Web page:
And the salmon collar–which we nearly forgot about! Luckily Big Sis remembered them half way through dinner and crisped them under the broiler. Crispy goodness though it stayed quite moist. Not the greatest photo but it was darn oishii!

 

April 2013 Family Dinner

Finally, we finished the savory portion of our meal with my Uni Pasta —because apparently, we didn’t have enough to eat.

At this point, we were feeling a little guilty (okay, just a tad) and rallied for a walk before dessert. Well, the gals + Lucasaurus went for a walk while the big boys opted out—the guys had gone for a mountain bike ride pre-dinner so we gave them a pass.

April 2013 Family Dinner

Dessert was an Icebox Green Tea Cheesecake I made with a chocolate crust. Since it was considered a “no bake” cheesecake, it was actually quite light and fluffy and was the perfect dessert to end our meal. The matcha added a slight bitterness to the filling but not at all overpowering.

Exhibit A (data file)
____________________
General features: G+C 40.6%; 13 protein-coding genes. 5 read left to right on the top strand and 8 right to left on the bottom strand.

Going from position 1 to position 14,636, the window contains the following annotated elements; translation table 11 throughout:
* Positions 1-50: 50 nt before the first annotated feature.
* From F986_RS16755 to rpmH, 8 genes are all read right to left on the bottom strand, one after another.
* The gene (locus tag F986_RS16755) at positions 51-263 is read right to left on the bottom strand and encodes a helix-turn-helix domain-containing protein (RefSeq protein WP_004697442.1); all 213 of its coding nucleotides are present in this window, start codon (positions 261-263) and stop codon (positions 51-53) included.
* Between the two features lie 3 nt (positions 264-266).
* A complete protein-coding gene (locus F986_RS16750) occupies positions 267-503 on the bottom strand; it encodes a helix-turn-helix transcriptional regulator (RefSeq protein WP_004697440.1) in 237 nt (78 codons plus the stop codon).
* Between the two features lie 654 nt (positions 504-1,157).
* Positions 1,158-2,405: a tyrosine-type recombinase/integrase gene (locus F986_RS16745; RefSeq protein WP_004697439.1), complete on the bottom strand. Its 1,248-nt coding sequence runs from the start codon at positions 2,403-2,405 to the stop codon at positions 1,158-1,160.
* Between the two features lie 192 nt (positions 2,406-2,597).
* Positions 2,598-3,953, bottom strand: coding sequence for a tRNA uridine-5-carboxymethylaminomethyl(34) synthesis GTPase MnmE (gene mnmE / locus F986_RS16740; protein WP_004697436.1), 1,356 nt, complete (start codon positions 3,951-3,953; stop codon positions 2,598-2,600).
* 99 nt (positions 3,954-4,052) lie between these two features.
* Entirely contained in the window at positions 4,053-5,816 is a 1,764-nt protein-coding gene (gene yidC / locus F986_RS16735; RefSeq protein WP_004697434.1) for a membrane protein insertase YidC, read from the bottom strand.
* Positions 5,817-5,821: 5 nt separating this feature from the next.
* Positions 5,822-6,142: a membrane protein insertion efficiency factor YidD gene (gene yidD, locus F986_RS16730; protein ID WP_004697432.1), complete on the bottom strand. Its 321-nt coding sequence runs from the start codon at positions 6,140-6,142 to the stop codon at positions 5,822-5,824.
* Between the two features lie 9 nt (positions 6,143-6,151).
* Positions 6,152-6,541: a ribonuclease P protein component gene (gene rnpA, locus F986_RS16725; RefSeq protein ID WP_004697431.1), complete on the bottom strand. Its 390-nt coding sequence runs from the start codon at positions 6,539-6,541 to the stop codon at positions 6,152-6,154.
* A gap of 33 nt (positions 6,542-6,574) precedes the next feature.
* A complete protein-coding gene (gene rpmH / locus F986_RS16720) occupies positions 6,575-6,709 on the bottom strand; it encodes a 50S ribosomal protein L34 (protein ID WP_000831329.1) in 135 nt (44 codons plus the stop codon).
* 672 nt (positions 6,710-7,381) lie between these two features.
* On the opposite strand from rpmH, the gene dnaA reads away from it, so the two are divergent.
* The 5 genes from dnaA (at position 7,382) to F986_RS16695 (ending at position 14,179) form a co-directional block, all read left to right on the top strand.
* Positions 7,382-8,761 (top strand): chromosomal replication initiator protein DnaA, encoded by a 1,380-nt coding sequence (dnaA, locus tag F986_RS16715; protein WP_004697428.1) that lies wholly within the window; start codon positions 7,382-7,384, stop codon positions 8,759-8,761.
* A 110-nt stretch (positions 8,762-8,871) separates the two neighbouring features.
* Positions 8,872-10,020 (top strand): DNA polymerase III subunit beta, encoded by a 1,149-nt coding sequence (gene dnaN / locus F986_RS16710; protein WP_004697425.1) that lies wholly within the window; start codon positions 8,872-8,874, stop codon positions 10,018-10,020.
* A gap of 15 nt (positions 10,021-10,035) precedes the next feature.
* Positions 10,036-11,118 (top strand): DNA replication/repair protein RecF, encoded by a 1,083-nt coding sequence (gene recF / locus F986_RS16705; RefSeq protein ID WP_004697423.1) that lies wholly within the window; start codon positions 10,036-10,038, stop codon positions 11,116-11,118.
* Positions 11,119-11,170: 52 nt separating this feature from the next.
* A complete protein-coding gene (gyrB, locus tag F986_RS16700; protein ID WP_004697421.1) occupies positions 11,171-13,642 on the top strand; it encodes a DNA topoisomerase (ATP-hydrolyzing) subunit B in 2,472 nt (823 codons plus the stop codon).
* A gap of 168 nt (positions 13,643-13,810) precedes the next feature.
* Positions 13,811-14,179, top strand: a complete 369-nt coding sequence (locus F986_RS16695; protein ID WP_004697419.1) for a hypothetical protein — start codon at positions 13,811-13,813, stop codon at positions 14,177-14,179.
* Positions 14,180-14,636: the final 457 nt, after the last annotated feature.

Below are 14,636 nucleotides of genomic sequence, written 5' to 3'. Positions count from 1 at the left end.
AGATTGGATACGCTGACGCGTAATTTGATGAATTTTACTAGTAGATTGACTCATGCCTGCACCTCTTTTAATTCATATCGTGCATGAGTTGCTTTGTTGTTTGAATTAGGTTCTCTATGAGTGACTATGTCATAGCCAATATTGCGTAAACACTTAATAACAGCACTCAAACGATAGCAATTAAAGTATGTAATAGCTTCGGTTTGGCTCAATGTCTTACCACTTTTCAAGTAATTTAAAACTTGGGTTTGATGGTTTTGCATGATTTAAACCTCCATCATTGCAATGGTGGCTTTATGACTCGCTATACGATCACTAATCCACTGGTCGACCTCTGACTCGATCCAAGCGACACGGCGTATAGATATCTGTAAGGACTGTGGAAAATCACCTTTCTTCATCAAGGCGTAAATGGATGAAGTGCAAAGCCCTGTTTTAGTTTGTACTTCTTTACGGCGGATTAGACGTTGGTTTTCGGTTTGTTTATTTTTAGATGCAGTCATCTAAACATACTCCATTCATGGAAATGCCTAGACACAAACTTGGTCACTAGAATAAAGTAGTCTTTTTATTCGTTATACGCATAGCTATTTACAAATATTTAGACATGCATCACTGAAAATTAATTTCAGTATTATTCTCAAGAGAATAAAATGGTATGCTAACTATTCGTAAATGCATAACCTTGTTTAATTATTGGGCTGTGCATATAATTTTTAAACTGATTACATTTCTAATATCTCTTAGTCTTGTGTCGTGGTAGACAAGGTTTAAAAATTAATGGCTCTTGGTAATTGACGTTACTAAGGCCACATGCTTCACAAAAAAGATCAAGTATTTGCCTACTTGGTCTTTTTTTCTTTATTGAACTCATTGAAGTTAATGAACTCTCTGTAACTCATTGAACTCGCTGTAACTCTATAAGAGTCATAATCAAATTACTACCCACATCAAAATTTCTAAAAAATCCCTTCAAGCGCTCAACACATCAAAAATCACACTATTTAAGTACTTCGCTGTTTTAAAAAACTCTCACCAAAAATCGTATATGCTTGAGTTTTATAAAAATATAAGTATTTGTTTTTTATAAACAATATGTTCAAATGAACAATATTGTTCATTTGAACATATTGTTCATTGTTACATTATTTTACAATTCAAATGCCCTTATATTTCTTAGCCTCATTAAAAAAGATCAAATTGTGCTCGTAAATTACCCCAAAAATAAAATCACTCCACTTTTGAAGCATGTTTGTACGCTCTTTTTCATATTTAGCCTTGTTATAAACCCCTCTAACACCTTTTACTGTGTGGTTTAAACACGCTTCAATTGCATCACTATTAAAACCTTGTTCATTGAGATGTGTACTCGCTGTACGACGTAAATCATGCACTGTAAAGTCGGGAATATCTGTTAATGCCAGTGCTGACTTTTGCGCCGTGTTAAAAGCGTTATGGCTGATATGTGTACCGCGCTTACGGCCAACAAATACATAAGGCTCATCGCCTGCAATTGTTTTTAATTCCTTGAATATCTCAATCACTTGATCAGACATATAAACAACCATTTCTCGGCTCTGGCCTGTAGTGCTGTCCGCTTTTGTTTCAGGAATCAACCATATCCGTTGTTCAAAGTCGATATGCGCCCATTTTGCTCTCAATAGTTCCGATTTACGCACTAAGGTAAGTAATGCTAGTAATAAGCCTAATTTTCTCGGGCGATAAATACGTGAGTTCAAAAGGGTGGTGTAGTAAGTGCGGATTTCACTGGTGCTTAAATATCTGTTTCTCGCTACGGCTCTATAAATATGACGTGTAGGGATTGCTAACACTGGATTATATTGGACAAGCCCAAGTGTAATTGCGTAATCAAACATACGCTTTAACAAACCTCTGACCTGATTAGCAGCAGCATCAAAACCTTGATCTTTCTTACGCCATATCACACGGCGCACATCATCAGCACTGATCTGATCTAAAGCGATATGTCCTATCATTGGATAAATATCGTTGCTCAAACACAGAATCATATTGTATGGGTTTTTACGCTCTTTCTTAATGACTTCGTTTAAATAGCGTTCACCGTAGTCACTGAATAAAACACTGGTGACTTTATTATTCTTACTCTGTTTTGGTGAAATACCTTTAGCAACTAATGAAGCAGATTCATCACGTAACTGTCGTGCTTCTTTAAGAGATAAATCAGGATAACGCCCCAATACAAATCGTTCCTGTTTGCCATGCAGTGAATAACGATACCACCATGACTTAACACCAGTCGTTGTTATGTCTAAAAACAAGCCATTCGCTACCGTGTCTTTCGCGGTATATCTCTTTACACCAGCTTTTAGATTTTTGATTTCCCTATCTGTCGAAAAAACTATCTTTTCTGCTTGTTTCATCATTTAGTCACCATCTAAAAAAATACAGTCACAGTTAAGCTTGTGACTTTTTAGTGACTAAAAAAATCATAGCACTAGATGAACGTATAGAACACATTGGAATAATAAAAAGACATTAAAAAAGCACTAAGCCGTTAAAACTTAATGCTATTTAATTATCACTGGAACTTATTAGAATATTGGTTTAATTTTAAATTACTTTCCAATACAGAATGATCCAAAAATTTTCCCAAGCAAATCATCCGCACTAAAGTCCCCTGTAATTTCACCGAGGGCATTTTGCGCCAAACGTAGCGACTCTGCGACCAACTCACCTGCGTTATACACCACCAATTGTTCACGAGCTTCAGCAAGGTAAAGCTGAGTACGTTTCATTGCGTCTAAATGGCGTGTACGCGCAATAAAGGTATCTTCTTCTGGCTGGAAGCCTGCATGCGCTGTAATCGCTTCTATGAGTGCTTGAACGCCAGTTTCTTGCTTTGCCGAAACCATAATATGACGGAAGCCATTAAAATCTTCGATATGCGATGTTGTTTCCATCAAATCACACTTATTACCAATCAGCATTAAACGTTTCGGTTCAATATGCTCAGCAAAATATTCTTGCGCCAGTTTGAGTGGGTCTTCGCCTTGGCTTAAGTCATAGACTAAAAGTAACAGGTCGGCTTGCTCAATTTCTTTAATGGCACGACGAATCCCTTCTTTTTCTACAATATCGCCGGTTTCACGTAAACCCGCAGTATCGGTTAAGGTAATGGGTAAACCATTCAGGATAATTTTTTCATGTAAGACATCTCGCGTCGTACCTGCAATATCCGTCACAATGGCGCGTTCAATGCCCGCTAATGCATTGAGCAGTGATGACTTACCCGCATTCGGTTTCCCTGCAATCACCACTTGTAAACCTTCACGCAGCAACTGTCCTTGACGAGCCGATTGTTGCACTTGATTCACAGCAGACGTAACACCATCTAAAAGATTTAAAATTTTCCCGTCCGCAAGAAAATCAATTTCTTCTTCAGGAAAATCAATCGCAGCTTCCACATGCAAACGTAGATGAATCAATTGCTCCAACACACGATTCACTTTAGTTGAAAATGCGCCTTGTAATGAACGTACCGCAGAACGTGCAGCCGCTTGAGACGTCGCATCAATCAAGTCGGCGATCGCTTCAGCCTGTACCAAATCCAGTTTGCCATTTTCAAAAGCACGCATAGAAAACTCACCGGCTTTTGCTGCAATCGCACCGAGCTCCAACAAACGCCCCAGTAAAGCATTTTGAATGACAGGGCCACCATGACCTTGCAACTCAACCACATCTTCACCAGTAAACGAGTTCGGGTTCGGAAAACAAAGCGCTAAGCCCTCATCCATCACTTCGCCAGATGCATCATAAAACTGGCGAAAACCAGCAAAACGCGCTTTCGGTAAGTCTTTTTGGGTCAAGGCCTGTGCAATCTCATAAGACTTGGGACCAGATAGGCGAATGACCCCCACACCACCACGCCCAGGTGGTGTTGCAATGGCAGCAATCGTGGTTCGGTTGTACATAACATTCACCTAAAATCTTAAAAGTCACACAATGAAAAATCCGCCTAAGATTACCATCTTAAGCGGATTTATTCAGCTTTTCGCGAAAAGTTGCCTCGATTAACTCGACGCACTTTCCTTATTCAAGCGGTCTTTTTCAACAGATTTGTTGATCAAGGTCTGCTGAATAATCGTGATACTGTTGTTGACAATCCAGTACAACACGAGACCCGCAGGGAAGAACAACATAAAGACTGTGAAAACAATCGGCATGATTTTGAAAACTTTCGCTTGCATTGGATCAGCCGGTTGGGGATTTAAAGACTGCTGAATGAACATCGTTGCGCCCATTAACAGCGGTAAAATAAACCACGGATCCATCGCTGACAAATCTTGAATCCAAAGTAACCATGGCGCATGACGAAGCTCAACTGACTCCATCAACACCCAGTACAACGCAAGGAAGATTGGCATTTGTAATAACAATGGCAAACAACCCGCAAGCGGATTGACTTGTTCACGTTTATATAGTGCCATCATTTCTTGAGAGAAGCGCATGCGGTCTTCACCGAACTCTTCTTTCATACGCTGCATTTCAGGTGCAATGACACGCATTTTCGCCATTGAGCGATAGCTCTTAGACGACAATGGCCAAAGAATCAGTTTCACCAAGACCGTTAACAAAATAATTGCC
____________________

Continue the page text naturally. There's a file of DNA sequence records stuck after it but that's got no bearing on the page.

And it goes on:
Divine!

Lychee Saketinis

Of course it wouldn’t be a Family Dinner if we didn’t mix up a few thirst quenching cocktails. To go with our theme, I shook up these delish Lychee Saketinis that were aromatic and floral. And although they went down smooth, don’t let these little buggahs fool ya. They pack a punch!

Lychee Saketinis

I’ll be sharing several of the recipes we enjoyed in the next few posts but for now, I’ll let you in on how to make these wonderful Lychee Saketinis.

Until next time, Friends — Kampai!

This Month’s Family Dinner Menu

Cocktails: Lychee Saketinis
Appetizers: Sashimis (Ahi, Salmon, Hamachi, Spot Prawn), Poke, Oysters topped with Uni & Tobiko, Spicy Tuna Rolls, Pork & Shrimp Gyoza, Crispy Ebi Head, Beef-Crab-Avocado Roll
Entrees: Grilled Salmon Collar, Uni Pasta, Honey Pork Belly Lettuce Wraps, Rice
Dessert: Icebox Green Tea Cheesecake

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Lychee Saketinis
Serves 2

Ingredients:

1 20-ounce can of lychee (in light syrup)
1 teaspoon minced fresh ginger
ice
juice of ½ lime